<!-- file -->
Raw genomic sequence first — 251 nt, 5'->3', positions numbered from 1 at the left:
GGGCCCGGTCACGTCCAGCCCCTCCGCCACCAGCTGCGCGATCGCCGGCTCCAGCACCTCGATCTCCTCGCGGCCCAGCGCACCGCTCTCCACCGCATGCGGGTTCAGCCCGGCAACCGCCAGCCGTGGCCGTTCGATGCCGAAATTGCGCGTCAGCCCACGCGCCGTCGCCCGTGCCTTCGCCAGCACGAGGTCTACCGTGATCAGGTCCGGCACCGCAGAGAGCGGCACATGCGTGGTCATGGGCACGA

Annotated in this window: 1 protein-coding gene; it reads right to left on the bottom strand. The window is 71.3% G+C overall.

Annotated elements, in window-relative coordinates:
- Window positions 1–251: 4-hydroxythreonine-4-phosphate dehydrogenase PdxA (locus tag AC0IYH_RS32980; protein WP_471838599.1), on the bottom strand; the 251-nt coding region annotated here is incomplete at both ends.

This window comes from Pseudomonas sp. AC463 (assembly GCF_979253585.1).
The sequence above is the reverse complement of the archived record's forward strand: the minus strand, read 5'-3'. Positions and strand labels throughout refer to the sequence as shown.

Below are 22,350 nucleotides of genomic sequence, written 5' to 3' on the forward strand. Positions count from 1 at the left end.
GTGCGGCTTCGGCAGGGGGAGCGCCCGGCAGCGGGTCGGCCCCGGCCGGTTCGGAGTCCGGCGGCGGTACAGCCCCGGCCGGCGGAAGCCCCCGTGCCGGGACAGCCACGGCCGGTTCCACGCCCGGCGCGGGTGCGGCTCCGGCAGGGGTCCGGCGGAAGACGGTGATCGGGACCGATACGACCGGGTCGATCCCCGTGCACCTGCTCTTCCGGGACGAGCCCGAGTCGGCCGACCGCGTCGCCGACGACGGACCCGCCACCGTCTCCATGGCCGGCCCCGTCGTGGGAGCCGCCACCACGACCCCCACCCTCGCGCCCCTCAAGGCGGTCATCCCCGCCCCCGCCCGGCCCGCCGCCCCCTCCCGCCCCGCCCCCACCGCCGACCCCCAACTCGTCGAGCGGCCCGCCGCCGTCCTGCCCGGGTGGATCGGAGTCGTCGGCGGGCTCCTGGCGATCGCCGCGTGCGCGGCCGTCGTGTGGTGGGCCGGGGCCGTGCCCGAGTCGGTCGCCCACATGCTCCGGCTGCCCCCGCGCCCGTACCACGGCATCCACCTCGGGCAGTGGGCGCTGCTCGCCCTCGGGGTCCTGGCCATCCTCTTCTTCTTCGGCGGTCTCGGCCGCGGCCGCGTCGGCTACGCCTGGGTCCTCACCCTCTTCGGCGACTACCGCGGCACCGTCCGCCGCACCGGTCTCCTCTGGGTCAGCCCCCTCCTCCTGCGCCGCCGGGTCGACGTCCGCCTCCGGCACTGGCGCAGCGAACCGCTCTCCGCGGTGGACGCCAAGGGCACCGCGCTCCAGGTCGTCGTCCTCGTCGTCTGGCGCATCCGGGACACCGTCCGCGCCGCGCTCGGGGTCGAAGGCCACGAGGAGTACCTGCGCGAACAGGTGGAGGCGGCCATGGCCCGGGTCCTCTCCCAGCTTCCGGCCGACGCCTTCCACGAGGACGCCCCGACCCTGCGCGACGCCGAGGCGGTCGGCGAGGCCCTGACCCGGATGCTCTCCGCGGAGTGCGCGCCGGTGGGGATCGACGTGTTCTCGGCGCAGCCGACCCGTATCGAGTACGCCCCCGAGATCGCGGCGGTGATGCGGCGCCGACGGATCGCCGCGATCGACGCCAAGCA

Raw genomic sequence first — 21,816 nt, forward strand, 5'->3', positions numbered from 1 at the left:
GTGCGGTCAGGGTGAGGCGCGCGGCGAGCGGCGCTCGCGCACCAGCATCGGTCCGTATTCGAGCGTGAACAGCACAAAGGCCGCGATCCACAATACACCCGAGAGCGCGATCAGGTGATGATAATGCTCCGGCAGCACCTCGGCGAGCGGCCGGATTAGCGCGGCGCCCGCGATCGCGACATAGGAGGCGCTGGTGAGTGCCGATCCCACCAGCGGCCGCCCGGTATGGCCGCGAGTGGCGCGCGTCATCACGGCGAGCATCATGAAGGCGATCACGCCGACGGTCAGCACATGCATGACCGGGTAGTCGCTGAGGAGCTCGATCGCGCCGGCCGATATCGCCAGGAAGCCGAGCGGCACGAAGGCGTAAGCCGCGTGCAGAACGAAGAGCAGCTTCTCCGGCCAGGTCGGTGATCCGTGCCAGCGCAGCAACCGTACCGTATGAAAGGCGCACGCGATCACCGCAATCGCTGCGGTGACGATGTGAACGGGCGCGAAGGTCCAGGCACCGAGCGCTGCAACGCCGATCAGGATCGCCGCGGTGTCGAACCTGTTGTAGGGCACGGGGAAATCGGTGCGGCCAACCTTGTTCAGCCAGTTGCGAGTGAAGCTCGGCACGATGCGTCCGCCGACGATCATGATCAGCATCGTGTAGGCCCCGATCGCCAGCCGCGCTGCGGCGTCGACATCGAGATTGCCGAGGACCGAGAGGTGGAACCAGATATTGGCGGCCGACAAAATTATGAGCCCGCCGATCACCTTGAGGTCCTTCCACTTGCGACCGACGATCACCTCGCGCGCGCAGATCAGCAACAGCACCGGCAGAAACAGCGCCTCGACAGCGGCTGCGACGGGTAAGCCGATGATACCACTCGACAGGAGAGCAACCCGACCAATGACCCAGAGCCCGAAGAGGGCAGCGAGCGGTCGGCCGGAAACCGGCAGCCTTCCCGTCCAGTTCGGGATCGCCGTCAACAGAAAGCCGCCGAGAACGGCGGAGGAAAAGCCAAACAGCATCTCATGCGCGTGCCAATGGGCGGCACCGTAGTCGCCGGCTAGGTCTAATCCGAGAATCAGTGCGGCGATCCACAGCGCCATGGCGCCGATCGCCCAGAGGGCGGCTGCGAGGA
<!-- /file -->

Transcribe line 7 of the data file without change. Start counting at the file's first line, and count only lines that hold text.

The sequence above is the reverse complement of the archived record's forward strand: the minus strand, read 5'-3'. Positions and strand labels throughout refer to the sequence as shown.